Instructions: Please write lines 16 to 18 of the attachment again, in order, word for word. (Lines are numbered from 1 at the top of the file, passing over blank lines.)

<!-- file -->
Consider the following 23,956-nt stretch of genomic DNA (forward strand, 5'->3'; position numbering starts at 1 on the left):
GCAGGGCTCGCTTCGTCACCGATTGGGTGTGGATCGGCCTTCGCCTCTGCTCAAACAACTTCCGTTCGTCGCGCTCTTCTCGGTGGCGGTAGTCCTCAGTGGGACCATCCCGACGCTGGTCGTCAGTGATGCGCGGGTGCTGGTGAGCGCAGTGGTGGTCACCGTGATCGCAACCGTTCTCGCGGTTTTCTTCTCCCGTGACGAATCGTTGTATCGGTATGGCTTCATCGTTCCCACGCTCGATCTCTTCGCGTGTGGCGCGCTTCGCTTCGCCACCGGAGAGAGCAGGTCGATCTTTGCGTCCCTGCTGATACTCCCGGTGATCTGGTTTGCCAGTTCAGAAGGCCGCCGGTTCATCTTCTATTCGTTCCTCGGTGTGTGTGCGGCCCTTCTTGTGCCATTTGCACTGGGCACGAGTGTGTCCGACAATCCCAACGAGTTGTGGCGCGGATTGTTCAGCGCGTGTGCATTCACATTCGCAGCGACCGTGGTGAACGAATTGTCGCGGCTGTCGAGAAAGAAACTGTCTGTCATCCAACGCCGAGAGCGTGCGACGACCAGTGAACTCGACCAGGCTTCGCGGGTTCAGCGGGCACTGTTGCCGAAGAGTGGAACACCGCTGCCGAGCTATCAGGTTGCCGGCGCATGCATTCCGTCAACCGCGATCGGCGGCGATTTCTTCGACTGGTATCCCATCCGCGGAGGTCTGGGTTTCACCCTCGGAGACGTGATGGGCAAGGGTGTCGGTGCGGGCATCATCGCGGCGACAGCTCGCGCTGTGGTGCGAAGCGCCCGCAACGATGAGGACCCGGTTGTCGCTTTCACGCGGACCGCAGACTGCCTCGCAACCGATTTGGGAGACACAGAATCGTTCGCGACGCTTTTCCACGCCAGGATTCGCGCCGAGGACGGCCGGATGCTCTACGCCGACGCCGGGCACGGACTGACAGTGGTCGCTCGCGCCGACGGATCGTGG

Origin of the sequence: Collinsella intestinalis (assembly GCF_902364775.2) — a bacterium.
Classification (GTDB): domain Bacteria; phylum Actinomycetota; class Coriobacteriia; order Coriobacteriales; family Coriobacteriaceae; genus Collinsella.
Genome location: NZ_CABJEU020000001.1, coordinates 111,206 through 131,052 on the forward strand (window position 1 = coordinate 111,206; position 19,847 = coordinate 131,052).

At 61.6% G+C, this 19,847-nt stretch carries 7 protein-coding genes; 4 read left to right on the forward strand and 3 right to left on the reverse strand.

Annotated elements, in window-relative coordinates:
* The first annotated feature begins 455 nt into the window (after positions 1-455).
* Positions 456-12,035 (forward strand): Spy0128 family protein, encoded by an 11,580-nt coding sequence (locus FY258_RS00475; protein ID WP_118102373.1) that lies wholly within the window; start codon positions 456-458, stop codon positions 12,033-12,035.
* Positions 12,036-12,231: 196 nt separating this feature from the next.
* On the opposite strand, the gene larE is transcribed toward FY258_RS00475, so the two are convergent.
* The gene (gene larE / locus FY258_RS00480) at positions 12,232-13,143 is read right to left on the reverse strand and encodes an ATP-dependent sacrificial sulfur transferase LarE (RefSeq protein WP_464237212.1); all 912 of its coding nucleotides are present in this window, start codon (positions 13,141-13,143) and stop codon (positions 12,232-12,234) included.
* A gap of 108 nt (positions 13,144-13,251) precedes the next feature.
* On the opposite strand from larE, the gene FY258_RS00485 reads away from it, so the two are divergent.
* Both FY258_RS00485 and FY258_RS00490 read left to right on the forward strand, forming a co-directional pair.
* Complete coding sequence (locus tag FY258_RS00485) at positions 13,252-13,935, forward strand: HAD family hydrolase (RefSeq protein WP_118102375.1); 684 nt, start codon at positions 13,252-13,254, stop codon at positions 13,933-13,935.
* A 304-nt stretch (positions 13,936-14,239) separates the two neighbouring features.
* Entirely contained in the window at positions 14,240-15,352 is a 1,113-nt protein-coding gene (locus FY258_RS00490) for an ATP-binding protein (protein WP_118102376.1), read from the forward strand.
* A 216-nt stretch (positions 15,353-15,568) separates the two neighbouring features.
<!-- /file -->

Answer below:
* Complete coding sequence (locus tag FY258_RS00485) at positions 13,252-13,935, forward strand: HAD family hydrolase (RefSeq protein WP_118102375.1); 684 nt, start codon at positions 13,252-13,254, stop codon at positions 13,933-13,935.
* A 304-nt stretch (positions 13,936-14,239) separates the two neighbouring features.
* Entirely contained in the window at positions 14,240-15,352 is a 1,113-nt protein-coding gene (locus FY258_RS00490) for an ATP-binding protein (protein WP_118102376.1), read from the forward strand.